Sony attempting to bar counterfeit PS3 controllers
Firmware block on 'dangerous' unlicensed pads reportedly affecting other devices too
Sony has attempted to bar the use of counterfeit controllers on its PlayStation 3.
However, some users are claiming that the most recent firmware update has rendered an array of third-party pads, USB devices and PS2 to PS3 controller converters inoperable on the console.
On Tuesday, Sony claimed that cheap cloned pads had hit the market, and presented a risk to consumers.
"SCEA advises consumers to be cautious when buying PlayStation 3 Wireless Controllers from uncertain sources as the quality, reliability and safety of counterfeit products is uncertain, and in some cases, may be dangerous.
"It is possible that some counterfeit product may ignite or explode, resulting in injury or damage to the user, your PlayStation 3 computer entertainment system, or other property.
"Moreover, SCEA does not support continued functionality of counterfeit or unlicensed controllers in system software updates and these devices may cease to function in the future because of system software updates."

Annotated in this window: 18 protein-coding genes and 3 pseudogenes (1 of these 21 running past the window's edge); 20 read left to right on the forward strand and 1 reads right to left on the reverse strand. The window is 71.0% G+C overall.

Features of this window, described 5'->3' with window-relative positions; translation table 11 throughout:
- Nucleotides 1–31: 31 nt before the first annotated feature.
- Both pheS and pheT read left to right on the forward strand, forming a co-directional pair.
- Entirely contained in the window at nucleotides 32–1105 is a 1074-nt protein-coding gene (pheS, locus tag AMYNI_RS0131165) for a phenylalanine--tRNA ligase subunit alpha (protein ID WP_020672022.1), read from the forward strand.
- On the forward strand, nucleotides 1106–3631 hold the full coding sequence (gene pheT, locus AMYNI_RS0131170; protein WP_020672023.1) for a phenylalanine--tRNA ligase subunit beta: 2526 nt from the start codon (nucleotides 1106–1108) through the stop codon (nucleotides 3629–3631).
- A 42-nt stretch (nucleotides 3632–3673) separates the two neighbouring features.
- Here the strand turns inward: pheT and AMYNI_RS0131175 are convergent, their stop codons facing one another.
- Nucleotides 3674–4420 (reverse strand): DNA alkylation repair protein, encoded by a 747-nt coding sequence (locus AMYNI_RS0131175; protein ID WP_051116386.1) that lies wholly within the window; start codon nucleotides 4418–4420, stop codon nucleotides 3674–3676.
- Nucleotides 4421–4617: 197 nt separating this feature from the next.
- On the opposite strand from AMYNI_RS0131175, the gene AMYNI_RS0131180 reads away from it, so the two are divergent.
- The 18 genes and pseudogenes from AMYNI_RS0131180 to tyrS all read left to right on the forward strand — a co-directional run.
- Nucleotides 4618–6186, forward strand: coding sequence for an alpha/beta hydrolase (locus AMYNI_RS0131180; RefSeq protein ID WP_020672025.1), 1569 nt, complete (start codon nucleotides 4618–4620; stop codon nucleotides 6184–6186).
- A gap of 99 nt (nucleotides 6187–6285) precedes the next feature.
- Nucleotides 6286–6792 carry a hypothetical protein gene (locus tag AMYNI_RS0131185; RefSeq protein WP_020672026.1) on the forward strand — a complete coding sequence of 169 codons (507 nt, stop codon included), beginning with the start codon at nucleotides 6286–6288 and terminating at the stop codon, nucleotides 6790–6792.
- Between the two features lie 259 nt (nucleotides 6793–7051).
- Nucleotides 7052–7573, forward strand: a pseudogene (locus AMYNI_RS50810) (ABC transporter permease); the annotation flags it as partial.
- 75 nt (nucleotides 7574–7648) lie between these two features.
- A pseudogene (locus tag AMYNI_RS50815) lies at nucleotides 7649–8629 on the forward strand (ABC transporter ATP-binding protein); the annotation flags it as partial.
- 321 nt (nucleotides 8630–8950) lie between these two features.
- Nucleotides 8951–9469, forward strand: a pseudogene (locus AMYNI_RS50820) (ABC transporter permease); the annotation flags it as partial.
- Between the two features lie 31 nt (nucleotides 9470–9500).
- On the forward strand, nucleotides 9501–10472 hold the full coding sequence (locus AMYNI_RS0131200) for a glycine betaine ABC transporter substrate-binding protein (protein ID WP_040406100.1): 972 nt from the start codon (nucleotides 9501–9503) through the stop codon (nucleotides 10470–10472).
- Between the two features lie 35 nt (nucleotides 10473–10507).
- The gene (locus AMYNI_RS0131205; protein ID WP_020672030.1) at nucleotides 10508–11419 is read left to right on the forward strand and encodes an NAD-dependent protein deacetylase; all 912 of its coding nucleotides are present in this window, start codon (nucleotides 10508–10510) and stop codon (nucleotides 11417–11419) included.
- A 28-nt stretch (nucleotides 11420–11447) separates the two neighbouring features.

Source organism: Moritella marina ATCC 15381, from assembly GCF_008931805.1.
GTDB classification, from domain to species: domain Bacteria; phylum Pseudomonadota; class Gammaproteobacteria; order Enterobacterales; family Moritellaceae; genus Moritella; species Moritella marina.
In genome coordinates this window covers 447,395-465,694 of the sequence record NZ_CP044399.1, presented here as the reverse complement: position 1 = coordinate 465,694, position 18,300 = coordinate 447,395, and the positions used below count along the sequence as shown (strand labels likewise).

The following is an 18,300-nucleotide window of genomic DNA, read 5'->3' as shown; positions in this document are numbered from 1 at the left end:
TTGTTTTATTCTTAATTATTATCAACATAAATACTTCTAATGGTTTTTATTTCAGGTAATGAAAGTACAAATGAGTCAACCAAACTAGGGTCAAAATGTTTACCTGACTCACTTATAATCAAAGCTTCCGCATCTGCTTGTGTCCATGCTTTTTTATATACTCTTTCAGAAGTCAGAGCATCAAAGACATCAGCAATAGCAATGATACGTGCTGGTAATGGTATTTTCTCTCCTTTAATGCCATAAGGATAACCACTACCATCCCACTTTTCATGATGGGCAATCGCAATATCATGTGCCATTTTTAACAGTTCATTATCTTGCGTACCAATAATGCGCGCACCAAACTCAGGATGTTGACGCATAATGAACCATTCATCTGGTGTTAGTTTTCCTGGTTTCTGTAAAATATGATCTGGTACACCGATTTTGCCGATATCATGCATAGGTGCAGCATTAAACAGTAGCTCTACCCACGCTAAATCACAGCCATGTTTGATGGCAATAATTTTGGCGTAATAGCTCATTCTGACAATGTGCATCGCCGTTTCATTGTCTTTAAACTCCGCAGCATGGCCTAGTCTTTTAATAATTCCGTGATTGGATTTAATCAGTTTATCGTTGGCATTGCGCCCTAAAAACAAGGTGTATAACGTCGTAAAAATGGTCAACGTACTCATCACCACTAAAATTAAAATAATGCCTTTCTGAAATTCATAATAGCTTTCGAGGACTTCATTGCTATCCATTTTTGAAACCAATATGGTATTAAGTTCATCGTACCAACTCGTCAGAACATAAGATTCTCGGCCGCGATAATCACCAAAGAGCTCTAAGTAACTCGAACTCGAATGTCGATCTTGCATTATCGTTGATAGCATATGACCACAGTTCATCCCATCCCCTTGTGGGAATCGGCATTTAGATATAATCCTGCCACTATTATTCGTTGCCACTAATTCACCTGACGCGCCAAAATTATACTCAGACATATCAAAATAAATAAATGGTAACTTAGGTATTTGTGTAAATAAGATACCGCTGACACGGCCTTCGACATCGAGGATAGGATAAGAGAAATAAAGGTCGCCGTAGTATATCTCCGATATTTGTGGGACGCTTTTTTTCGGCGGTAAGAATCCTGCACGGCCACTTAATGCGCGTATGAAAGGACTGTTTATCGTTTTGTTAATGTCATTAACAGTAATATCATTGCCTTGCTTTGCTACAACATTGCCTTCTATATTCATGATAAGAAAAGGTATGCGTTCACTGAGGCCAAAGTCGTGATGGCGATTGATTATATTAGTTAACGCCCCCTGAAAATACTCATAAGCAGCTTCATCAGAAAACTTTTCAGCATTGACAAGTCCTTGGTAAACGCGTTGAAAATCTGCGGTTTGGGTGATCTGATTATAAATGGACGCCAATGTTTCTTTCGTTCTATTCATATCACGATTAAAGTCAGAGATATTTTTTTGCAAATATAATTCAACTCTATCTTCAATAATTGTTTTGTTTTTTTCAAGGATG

Following the release of the 3.50 firmware update this week, the scale of blocks may be higher than anticipated.
Some visitors to Sony's official message boards have claimed that even licensed third-party peripherals, such as some by MadCatz, have ceased to operate.
A number of USB flash drives were also reported as not working, as were adaptors intended to use other consoles' controllers with the PlayStation 3.
By contrast, many other users have claimed that their third-party peripherals and USB devices were entirely unaffected, leaving no clear picture as yet of what the update does and doesn't permit.
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